Do-it-yourself liposomal nutrients

mb

The Living Force
Re: Re: Ascorbic acid (vitamin C)

Horseofadifferentcolor said:
We take vit. pills...

Be careful with that. The information I have been seeing is that taking vitamin pills can be worse than doing nothing. You can easily overdose on specific micronutrients, especially if you are taking other supplements. There is a balance of nutrients that comes from eating whole foods. When you take multivitamins you can end up with imbalances that result in toxicity.

See for example _http://chriskresser.com/9-steps-to-perfect-health-4-supplement-wisely and the articles linked there.

Kresser said:
Be selective with your supplementation.

Multivitamins have become increasingly popular: half of Americans currently take one. But is this a good idea? Most studies show that multivitamins either provide no benefit, or may even cause harm. A study in the Archives of Internal Medicine showed that multivitamins have little to no influence on the risk of common cancers, CVD or total mortality in postmenopausal women. A now infamous meta-analysis in the Journal of American Medical Association, which looked at over 68 trials with 230,000 pooled participants, found that treatment with synthetic beta carotene, vitamin A and vitamin E may increase mortality.

The problem with multivitamins is that they contain too little of beneficial nutrients like magnesium, vitamin D and vitamin K2, and too much of potentially toxic nutrients like folic acid, calcium, iron and vitamin E. This means that multivitamins can actually cause nutrient imbalances that contribute to disease. Another problem is that multivitamin manufacturers often use the cheapest possible ingredients, such as folic acid instead of natural folate – the consequences of which we discussed above.
 

Gimpy

The Living Force
Re: Re: Ascorbic acid (vitamin C)

Laura said:
Gimpy said:
Our power poofed...gotta love country living! (and I do)

I'll go ahead and get these then. Hubby noted that the diet is working great, but it may not be enough on its own, when I started having recurring liver trouble.

I agree. Reading through the list of things that the high dose Vitamin C can correct is promising. But the idea of doing it intravenous was daunting. Then, you can't get enough in your system to do the trick orally without hitting the threshold and your bowels going all crazy. So this seems pretty useful to know about and to try for some folks that have conditions.

I'm happy that Hubby is noting improvement. It takes time and it does need to be adhered to pretty strictly for quite awhile, maybe forever. But I can sure tell you that I am one happy person to be out of the endless, dragging, draining, debilitating pain that crippled me for years. I'm almost 61 now, and when I go down the stairs, I feel like I'm in my 30s these days. It's amazing. Not having my legs feel like they are filled with lead is a revelation. It's worth it.

I'm probably one of those who's going to have to remain strict forever. Since going deeper into ketosis, I'm noticing cycles of a sort, almost like the detox systems are trying to blow the pipes clean, if that makes sense? I've had to cut my fat intake back twice so far from the upper right body pain. I'm hoping the vit c can help heal my liver.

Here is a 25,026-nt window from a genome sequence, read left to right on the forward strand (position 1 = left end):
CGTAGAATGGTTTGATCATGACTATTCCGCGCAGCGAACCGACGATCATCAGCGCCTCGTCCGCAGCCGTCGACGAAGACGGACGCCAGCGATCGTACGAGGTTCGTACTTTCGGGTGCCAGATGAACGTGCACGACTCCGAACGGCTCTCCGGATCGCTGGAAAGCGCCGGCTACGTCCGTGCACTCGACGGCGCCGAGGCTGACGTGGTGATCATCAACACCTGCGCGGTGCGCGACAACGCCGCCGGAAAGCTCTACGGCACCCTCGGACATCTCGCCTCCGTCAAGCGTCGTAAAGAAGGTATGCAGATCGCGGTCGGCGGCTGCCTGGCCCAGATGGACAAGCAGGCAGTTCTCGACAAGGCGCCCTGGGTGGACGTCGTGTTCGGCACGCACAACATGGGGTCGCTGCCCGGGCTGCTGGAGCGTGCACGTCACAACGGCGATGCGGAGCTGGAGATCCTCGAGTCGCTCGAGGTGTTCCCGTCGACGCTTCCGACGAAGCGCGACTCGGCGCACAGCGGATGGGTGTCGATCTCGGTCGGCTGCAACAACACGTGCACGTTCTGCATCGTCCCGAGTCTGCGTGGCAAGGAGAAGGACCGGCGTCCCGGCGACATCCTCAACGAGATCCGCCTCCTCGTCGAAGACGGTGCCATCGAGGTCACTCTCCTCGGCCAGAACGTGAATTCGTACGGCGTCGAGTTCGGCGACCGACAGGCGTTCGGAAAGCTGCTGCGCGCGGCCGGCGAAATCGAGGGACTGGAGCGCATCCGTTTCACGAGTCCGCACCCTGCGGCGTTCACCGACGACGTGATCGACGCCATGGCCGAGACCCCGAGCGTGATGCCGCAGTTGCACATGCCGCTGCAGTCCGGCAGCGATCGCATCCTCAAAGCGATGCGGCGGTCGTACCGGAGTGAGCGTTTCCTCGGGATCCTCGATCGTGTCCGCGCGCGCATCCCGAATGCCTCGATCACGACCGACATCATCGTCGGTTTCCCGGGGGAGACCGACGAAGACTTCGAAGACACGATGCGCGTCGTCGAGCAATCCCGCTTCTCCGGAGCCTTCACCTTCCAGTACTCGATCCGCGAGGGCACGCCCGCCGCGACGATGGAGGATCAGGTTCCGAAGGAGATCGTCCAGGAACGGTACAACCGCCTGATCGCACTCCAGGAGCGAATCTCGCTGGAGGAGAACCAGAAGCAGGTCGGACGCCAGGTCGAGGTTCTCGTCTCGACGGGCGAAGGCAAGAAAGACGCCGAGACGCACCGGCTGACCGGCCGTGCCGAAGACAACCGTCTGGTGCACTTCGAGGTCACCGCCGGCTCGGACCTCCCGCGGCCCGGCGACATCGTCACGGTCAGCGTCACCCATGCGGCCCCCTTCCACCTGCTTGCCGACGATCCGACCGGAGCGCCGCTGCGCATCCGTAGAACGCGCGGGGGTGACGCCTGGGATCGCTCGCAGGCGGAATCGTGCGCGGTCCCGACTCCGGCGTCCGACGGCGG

I think this is from the MS medications I've taken the last ten years.
 

Galaxia2002

Dagobah Resident
FOTCM Member
Re: Re: Ascorbic acid (vitamin C)

Horseofadifferentcolor said:
It sounds to me that using any kind of fat from animal or egg yolk would work also for making the liposomal form, instead of using soy, sunflower, or other veggies. The lecithins are not in pure form only but still would be absorbed through the procces?

Lecithin has the peculiarity that has a part that is water soluble and a part that is oil soluble. It is for that that is used to form water and oil emulsions, it is what allow to make mayonnaise (oils+water) because is present in egg yolk. Oils per se doesn't have that capacity so I can't expect liposomes to form (Liposome is not an emulsion but a special arrange that resemble the cellular membrane because the phosfolpids orders in a bilayer, fats don't do that normally.
 

ytain

Jedi
Re: Re: Ascorbic acid (vitamin C)

Galaxia2002 said:
Horseofadifferentcolor said:
It sounds to me that using any kind of fat from animal or egg yolk would work also for making the liposomal form, instead of using soy, sunflower, or other veggies. The lecithins are not in pure form only but still would be absorbed through the procces?

Lecithin has the peculiarity that has a part that is water soluble and a part that is oil soluble. It is for that that is used to form water and oil emulsions, it is what allow to make mayonnaise (oils+water) because is present in egg yolk. Oils per se doesn't have that capacity so I can't expect liposomes to form (Liposome is not an emulsion but a special arrange that resemble the cellular membrane because the phosfolpids orders in a bilayer, fats don't do that normally.

A clue is the liver or kidney or other organ. If the liver of an animal, for example the pork liver has vitamin C, then it is easy to see how we benefit from getting the vitamin C contained in the pork liver, cooked in some form like the liver paté. The same applies for other nutrients found in the liver that benefits us, like glutathione and others. So if we eat the liver paté, we get some form of liposomal form of vitamin C. I have not found yet if liver produces lecithin or uses it from the meals like the eggs.

Ytain
 

Gaby

SuperModerator
Moderator
FOTCM Member
Re: Re: Ascorbic acid (vitamin C)

Here is another great review on the subject. Keep in mind that the target audience usually eats a diet rich in carbs, so the benefits of liposomal vitamin C for those on a ketogenic diet but with added medical conditions is very promising!